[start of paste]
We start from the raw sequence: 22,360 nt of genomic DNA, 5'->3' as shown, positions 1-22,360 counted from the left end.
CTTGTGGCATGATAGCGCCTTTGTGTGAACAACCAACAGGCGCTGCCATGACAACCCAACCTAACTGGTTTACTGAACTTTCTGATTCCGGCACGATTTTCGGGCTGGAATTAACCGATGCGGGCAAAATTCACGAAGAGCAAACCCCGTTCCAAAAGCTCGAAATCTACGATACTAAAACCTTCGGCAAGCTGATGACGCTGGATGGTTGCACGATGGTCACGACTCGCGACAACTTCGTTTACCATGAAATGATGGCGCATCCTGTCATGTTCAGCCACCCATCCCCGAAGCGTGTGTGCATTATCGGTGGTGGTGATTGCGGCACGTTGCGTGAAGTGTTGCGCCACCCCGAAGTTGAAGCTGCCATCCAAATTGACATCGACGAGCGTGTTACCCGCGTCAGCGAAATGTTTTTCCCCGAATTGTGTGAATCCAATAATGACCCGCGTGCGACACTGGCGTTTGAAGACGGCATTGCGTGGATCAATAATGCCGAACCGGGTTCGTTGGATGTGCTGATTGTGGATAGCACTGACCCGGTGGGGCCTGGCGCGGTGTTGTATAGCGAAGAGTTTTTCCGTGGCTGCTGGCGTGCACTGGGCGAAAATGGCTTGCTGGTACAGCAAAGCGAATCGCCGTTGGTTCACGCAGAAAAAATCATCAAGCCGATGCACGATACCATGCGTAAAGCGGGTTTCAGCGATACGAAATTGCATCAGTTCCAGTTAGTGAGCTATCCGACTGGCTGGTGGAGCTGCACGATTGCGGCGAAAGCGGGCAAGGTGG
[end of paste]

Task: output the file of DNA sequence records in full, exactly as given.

We start from the raw sequence: 22,360 nt of genomic DNA, 5'->3' as shown, positions 1-22,360 counted from the left end.
CTTGTGGCATGATAGCGCCTTTGTGTGAACAACCAACAGGCGCTGCCATGACAACCCAACCTAACTGGTTTACTGAACTTTCTGATTCCGGCACGATTTTCGGGCTGGAATTAACCGATGCGGGCAAAATTCACGAAGAGCAAACCCCGTTCCAAAAGCTCGAAATCTACGATACTAAAACCTTCGGCAAGCTGATGACGCTGGATGGTTGCACGATGGTCACGACTCGCGACAACTTCGTTTACCATGAAATGATGGCGCATCCTGTCATGTTCAGCCACCCATCCCCGAAGCGTGTGTGCATTATCGGTGGTGGTGATTGCGGCACGTTGCGTGAAGTGTTGCGCCACCCCGAAGTTGAAGCTGCCATCCAAATTGACATCGACGAGCGTGTTACCCGCGTCAGCGAAATGTTTTTCCCCGAATTGTGTGAATCCAATAATGACCCGCGTGCGACACTGGCGTTTGAAGACGGCATTGCGTGGATCAATAATGCCGAACCGGGTTCGTTGGATGTGCTGATTGTGGATAGCACTGACCCGGTGGGGCCTGGCGCGGTGTTGTATAGCGAAGAGTTTTTCCGTGGCTGCTGGCGTGCACTGGGCGAAAATGGCTTGCTGGTACAGCAAAGCGAATCGCCGTTGGTTCACGCAGAAAAAATCATCAAGCCGATGCACGATACCATGCGTAAAGCGGGTTTCAGCGATACGAAATTGCATCAGTTCCAGTTAGTGAGCTATCCGACTGGCTGGTGGAGCTGCACGATTGCGGCGAAAGCGGGCAAGGTGG